Tuesday, July 19, 2011

I will never again complain about the Mount Oliver doughnut hole

I could not resist making this image.  It was just incidental to a post by DNJ in her CityWalkabout blog where she wondered about the contrasting maps, and municipal histories, of the City of Pittsburgh and Columbus, Ohio.  Below is what the boundary of the City of Columbus looks like with the City of Pittsburgh and Allegheny County superimposed on it at scale.

I never really thought about it much, but Columbus must be the city with the least contiguousness in the entire nation.  It must fail one (or all) of those tests for compactness and dispersion. Talk about a tale of two cities when it comes to mergers and annexations that must have taken place, or in our case didn't take place.  The vast bulk of the City of Pittsburgh's territorial growth happened well in the past


Anonymous MH said...

If you work in Columbus, you pay the same income tax regardless of whether or not you live there. That's probably one reason why Columbus has paved roads.

Tuesday, July 19, 2011 4:35:00 PM  
Anonymous MH said...

Having competitive elections is probably another.

Tuesday, July 19, 2011 4:37:00 PM  
Blogger Shawn Carter said...

MH: Columbus, OH also has two things running through it Pittsburgh doesn't have.....

Interstates.... 70 and 71 to be exact.

Come to think of it, Interstate 70 used to be the Penn-Lincoln Parkways, but unfortunately, by the time we opened it to traffic, they were both obsolete, and PennDOT built the spur that connected to the Turnpike in New Stanton.

Been meaning to dredge up the link between highway investment and economic vitality for some time, but as a Highmark subscriber, I admittedly have become distracted.

Tuesday, July 19, 2011 8:01:00 PM  
Anonymous MH said...

Being the state capital is probably the real difference.

Tuesday, July 19, 2011 8:28:00 PM  
Blogger Shawn Carter said...

MH: That works so well for Harrisburg.

I'd try Ohio State University, and the fact that I-70 goes from the Needles to Baltimore.

Tuesday, July 19, 2011 9:20:00 PM  
Blogger Shawn Carter said...

I was recently in Charleston, WV and it didn't look all that great, either to be a state Capitol, but Interstates 64, 77 and 79 all run through it, which explains its stability (that and Robert Byrd was a great bacon-bringer-homer)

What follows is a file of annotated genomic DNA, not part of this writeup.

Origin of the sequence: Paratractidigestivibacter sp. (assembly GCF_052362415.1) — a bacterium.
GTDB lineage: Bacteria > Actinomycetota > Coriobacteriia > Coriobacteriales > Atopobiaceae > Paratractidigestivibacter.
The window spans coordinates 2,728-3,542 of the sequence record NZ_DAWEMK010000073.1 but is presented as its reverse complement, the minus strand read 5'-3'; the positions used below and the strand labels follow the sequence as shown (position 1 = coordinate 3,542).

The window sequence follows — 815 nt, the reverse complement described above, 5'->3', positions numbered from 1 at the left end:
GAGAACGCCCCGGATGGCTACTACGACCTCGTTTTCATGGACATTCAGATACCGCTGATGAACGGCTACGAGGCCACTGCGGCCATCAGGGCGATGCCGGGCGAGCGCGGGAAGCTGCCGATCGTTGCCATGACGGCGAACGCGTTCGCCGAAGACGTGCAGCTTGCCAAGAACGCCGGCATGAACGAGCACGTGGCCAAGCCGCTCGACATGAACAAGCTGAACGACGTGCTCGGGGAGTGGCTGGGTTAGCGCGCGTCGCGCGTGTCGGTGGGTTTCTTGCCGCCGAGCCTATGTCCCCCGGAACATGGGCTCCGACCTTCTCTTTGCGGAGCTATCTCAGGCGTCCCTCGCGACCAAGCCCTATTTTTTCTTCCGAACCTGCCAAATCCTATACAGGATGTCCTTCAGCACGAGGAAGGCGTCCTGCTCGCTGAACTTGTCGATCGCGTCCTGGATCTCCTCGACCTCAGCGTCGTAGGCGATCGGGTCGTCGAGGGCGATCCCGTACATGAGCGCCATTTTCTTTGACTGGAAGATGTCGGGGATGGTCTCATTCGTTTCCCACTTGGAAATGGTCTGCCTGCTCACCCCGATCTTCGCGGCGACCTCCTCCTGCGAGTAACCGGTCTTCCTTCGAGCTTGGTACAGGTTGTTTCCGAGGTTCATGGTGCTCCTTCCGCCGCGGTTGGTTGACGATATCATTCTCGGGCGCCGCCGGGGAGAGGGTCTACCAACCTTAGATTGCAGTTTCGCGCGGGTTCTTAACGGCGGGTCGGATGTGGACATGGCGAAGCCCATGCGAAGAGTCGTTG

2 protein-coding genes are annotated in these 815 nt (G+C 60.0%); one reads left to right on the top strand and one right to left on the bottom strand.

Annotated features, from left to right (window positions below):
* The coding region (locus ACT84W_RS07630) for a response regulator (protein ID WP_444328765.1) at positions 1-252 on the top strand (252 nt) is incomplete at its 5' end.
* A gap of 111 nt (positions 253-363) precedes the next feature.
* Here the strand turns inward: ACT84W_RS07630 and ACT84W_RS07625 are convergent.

Tuesday, July 19, 2011 9:26:00 PM  
Anonymous MH said...

Harrisburg was too close to actual places where somebody might want to live to grow like Columbus did. (I'm passing on other peoples' views here. I've never been to Harrisburg.) I'm sure the university helped Columbus also, but the growth of OSU followed the location of the government. Plenty of cities have grown just because that's where they put the government. That's what happened in most of the flat states. For example, Lincoln isn't on the interstate. Like Pittsburgh, you have to take a spur into town.

Tuesday, July 19, 2011 10:58:00 PM  
Anonymous Anonymous said...

"You have to take a spur into town" ... Isn't that by Johnny Cash? And I think Three Dog Night did "I've never been to Harrisburg"

Wednesday, July 20, 2011 9:03:00 AM  
Anonymous Anonymous said...

The Harrisburg region is doing very well. It is Harrisburg itself that has problems. A lot like the rest of PA with the cities struggling and the suburbs booming.

Wednesday, July 20, 2011 1:12:00 PM  
Anonymous DBR96A said...

I can't wait for Jay-Z's next post regarding the relationship between highway investment and economic productivity!

Wednesday, July 20, 2011 11:06:00 PM  
Anonymous MSL said...

St. Louis has 4 interstates that run into or through it (44, 55, 64, and 70) yet it has had a worse population drop than Pittsburgh. If there was a link between highway development and economic vitality, shouldn't St. Louis be booming? Columbus is the only major city (which I'm defining as having pop. greater than 100,000 in the last census) in Ohio gaining population, and the last time I checked Cleveland, Cincy, Toledo, Akron, and Dayton all have at least one major interstate going through them. Columbus is doing well because it's the state capital.

Thursday, July 21, 2011 8:57:00 AM  
Blogger Matthew said...

If you think Columbus is bad, check out Birmingham, Alabama... (http://en.wikipedia.org/wiki/File:Jefferson_County_Alabama_Incorporated_and_Unincorporated_areas_Birmingham_Highlighted.svg)

At least Columbus is actually contiguous!

Thursday, July 21, 2011 3:13:00 PM  

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